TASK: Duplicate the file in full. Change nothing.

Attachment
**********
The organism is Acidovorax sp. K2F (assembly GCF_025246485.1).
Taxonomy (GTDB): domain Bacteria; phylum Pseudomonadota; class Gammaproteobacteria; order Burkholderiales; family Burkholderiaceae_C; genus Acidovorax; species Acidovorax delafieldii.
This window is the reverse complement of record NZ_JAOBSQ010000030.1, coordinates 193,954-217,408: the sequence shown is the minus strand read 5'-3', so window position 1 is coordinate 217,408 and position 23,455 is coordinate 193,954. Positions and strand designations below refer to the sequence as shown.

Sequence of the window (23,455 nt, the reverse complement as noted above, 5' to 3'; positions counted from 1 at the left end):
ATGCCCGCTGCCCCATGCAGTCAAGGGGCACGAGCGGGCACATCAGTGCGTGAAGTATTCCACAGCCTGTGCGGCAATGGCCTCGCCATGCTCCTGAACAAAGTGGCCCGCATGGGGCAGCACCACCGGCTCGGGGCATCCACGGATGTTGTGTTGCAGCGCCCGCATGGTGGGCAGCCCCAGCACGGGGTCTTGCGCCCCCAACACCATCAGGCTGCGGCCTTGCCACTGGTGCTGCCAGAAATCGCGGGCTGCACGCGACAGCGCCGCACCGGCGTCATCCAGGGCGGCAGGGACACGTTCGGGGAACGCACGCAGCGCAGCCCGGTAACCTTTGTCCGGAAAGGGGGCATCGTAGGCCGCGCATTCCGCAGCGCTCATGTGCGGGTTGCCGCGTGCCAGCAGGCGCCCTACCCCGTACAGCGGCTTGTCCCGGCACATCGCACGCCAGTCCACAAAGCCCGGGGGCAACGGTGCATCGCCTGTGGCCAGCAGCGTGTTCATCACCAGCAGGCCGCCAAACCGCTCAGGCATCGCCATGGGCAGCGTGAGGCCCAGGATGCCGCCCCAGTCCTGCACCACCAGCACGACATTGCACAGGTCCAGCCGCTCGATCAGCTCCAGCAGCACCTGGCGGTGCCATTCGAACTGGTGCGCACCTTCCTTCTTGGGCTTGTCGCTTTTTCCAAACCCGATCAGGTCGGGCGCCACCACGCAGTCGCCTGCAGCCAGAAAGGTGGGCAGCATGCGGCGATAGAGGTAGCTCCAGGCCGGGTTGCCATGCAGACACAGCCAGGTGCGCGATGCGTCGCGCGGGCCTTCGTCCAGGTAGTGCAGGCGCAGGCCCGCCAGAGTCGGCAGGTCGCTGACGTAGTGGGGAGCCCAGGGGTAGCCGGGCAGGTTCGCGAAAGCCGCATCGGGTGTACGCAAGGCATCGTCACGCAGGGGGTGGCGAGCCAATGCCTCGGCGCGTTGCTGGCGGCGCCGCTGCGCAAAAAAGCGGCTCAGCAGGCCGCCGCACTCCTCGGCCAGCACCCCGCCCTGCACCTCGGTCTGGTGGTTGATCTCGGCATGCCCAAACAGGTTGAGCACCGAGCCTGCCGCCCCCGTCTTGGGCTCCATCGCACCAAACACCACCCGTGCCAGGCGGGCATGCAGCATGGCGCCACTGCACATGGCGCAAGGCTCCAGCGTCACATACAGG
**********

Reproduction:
The organism is Acidovorax sp. K2F (assembly GCF_025246485.1).
Taxonomy (GTDB): domain Bacteria; phylum Pseudomonadota; class Gammaproteobacteria; order Burkholderiales; family Burkholderiaceae_C; genus Acidovorax; species Acidovorax delafieldii.
This window is the reverse complement of record NZ_JAOBSQ010000030.1, coordinates 193,954-217,408: the sequence shown is the minus strand read 5'-3', so window position 1 is coordinate 217,408 and position 23,455 is coordinate 193,954. Positions and strand designations below refer to the sequence as shown.

Sequence of the window (23,455 nt, the reverse complement as noted above, 5' to 3'; positions counted from 1 at the left end):
ATGCCCGCTGCCCCATGCAGTCAAGGGGCACGAGCGGGCACATCAGTGCGTGAAGTATTCCACAGCCTGTGCGGCAATGGCCTCGCCATGCTCCTGAACAAAGTGGCCCGCATGGGGCAGCACCACCGGCTCGGGGCATCCACGGATGTTGTGTTGCAGCGCCCGCATGGTGGGCAGCCCCAGCACGGGGTCTTGCGCCCCCAACACCATCAGGCTGCGGCCTTGCCACTGGTGCTGCCAGAAATCGCGGGCTGCACGCGACAGCGCCGCACCGGCGTCATCCAGGGCGGCAGGGACACGTTCGGGGAACGCACGCAGCGCAGCCCGGTAACCTTTGTCCGGAAAGGGGGCATCGTAGGCCGCGCATTCCGCAGCGCTCATGTGCGGGTTGCCGCGTGCCAGCAGGCGCCCTACCCCGTACAGCGGCTTGTCCCGGCACATCGCACGCCAGTCCACAAAGCCCGGGGGCAACGGTGCATCGCCTGTGGCCAGCAGCGTGTTCATCACCAGCAGGCCGCCAAACCGCTCAGGCATCGCCATGGGCAGCGTGAGGCCCAGGATGCCGCCCCAGTCCTGCACCACCAGCACGACATTGCACAGGTCCAGCCGCTCGATCAGCTCCAGCAGCACCTGGCGGTGCCATTCGAACTGGTGCGCACCTTCCTTCTTGGGCTTGTCGCTTTTTCCAAACCCGATCAGGTCGGGCGCCACCACGCAGTCGCCTGCAGCCAGAAAGGTGGGCAGCATGCGGCGATAGAGGTAGCTCCAGGCCGGGTTGCCATGCAGACACAGCCAGGTGCGCGATGCGTCGCGCGGGCCTTCGTCCAGGTAGTGCAGGCGCAGGCCCGCCAGAGTCGGCAGGTCGCTGACGTAGTGGGGAGCCCAGGGGTAGCCGGGCAGGTTCGCGAAAGCCGCATCGGGTGTACGCAAGGCATCGTCACGCAGGGGGTGGCGAGCCAATGCCTCGGCGCGTTGCTGGCGGCGCCGCTGCGCAAAAAAGCGGCTCAGCAGGCCGCCGCACTCCTCGGCCAGCACCCCGCCCTGCACCTCGGTCTGGTGGTTGATCTCGGCATGCCCAAACAGGTTGAGCACCGAGCCTGCCGCCCCCGTCTTGGGCTCCATCGCACCAAACACCACCCGTGCCAGGCGGGCATGCAGCATGGCGCCACTGCACATGGCGCAAGGCTCCAGCGTCACATACAGG